Isipathana College made the unthinkable happen when they made mincemeat out of a hapless Royal College outfit in the Milo Schools Knock-out final which turned out to be a one-sided game.
The Green Shirts recorded the highest score in an under-20 schools knock-out rugby final by running down seven magnificent tries as against two touchdowns by Royal. The final score read 47 to 12 in favour of Isipathana College, which also won the inter-school league rugby tournament this season.
There was more team work in the Isipathana win rather than individual showmanship. Every player was aware that there were 14 others on the field. The match was witnessed by a full capacity crowd and the only thing missing last Wednesday was the fighting spirit that Royal College showed throughout the season. They paid dearly for this lack of punch in their moves. Isipathana College led 19-7 at the ‘breather’.
One of the outstanding features of this Isipathana side was that they played the game wide. When in possession of the ball the winners displayed their ability to take the ball forward. Deft footwork was backed by polished skills. It was heartening to see members of the Isipathana team creating openings for each other. There was no hesitation nor mental blocks when the flow of play demanded the ball to change hands freely among players.
Despite the encouraging team work that helped them immensely there was one player who stood out for his brilliance. He was the team’s fly half Randy de Silva who scored a hat-trick of tries.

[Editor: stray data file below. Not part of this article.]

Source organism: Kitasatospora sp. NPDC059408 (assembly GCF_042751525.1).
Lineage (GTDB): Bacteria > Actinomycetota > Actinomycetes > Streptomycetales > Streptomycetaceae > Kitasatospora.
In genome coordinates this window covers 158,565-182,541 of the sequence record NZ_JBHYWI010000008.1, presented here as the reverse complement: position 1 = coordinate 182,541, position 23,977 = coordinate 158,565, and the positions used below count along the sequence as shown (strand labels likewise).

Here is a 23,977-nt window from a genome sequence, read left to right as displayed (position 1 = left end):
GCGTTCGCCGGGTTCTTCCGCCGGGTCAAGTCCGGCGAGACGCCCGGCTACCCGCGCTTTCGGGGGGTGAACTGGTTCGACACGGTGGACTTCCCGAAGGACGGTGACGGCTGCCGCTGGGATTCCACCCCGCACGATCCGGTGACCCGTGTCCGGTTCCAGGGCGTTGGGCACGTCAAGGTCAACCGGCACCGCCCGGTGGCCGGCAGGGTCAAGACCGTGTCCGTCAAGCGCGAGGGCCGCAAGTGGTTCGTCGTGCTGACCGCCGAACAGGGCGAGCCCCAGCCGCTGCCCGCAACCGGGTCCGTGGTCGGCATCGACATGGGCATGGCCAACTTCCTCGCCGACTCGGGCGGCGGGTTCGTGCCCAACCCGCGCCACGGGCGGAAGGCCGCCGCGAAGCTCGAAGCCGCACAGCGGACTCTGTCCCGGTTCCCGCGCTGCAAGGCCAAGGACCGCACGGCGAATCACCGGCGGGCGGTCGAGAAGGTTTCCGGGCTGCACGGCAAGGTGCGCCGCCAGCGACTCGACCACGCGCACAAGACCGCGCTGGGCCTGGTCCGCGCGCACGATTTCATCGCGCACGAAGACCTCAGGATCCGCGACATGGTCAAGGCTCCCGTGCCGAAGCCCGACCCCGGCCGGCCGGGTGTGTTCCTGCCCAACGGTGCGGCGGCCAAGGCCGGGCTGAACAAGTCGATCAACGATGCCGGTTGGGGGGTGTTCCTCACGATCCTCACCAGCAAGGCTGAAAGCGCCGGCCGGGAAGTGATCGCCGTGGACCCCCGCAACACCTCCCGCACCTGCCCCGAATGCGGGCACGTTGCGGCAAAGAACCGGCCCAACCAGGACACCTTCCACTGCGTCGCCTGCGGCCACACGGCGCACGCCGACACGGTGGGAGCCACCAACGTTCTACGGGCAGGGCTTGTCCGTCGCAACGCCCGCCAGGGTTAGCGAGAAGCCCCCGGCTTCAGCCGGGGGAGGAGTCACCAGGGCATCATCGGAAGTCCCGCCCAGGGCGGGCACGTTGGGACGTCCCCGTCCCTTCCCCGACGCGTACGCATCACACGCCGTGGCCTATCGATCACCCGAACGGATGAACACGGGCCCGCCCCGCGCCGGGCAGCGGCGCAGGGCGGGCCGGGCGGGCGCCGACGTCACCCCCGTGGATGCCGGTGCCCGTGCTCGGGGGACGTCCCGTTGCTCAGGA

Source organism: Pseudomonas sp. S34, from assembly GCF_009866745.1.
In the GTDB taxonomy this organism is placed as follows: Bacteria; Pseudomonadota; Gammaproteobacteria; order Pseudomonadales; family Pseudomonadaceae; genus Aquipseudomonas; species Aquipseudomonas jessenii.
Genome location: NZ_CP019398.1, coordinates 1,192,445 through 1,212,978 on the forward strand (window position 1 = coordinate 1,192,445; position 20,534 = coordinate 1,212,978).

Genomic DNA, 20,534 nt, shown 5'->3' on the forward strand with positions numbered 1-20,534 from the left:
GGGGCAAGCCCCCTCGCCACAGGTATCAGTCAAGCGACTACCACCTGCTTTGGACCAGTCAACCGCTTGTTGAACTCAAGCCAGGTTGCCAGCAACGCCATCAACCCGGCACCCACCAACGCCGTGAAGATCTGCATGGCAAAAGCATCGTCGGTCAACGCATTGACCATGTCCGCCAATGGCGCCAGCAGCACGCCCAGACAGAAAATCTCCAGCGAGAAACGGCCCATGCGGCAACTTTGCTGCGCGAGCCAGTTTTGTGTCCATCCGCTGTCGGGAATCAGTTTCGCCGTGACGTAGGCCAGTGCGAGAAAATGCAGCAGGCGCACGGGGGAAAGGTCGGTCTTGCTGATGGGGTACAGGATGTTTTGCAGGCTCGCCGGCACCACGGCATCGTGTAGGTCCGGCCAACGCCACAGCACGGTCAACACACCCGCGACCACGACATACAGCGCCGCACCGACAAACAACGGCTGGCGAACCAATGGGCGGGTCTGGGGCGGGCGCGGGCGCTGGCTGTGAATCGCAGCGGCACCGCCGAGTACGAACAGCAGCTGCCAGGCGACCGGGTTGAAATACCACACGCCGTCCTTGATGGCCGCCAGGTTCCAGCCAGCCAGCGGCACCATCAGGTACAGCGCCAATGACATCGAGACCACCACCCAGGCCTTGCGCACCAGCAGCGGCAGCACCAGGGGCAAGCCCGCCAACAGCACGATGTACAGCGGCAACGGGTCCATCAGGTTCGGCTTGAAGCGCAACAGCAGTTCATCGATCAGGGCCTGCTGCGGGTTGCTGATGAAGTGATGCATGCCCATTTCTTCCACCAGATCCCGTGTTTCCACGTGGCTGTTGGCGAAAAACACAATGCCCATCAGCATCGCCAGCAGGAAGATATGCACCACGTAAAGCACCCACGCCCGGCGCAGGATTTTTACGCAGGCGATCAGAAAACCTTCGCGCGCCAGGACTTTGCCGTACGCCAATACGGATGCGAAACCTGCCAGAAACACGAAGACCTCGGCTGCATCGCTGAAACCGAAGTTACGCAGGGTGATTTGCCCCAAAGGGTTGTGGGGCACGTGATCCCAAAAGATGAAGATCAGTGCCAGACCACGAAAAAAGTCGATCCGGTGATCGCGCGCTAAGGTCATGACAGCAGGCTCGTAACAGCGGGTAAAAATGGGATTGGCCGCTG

If there was any life in the Royal camp, Isipathana snuffed it out with a brilliant performance in the first half by scoring three dandy tries. Sumudu Rankothge, Randy de Silva and skipper Kushan Indunil crossed the Royal College try line as easy as taking a walk in the park. Gayan Wickremaratne slotted in two conversions. Royal’s response came in the form of a try by Ashok Wijekumar which was converted by Ovin Askey.
At half time, many a spectator would have possibly thought whether Royal was a worthy finalist. Isipathana had shown through their initial performance all the signs of opening out in the second half. Between tea and something to bite during half time the crowd perhaps thought what a thriller it would have been if S. Thomas’ made it to the final to lock horns with Isipathana.
This writer isn’t in favour of postponements and court cases when it comes solving rugby’s problems. But it was encouraging to see the Minister of Education intervening to see that Isipathana’s request to play the final at a neutral venue saw the light of day.
Coming back to the rugby, the second half began with a bang even before the eatables at tea could be digested and spectators comfortably settled in their seats. Isipathana was in a disruptive mood and punched four more holes in the Royal College defence.
Randy de Silva (2), Rankothge (1) and winger Padmasanka (1) were bursting with energy and there was no stopping when they exploded into action. De Silva’s first try in the second half was a beauty which underscored the importance of teamwork. Harith Bandara made a break and Adeesha Weeratunge fed the move by joining in before the fly half went over. But there was also one of those trademark Isipathana runs down the flank later on. Winger Padmasanka took a pass inside his own 22 and ran almost 80 metres to slice through a Royal defence which was hanging in pieces by now. He himself added the extra points to this try.
Royal earned a consolation try in the second half when Azmi Fajudeen crashed through for a try.
Isipathana College made amends for losing out on the trophy last year by crowning themselves as the knock-out champions. Celebrations would have lasted throughout the evening and late into the night. But what was so important was that Isipathana’s win produced the effect of a lovely perfume which will leave their rugby fragrant till the next season begins again.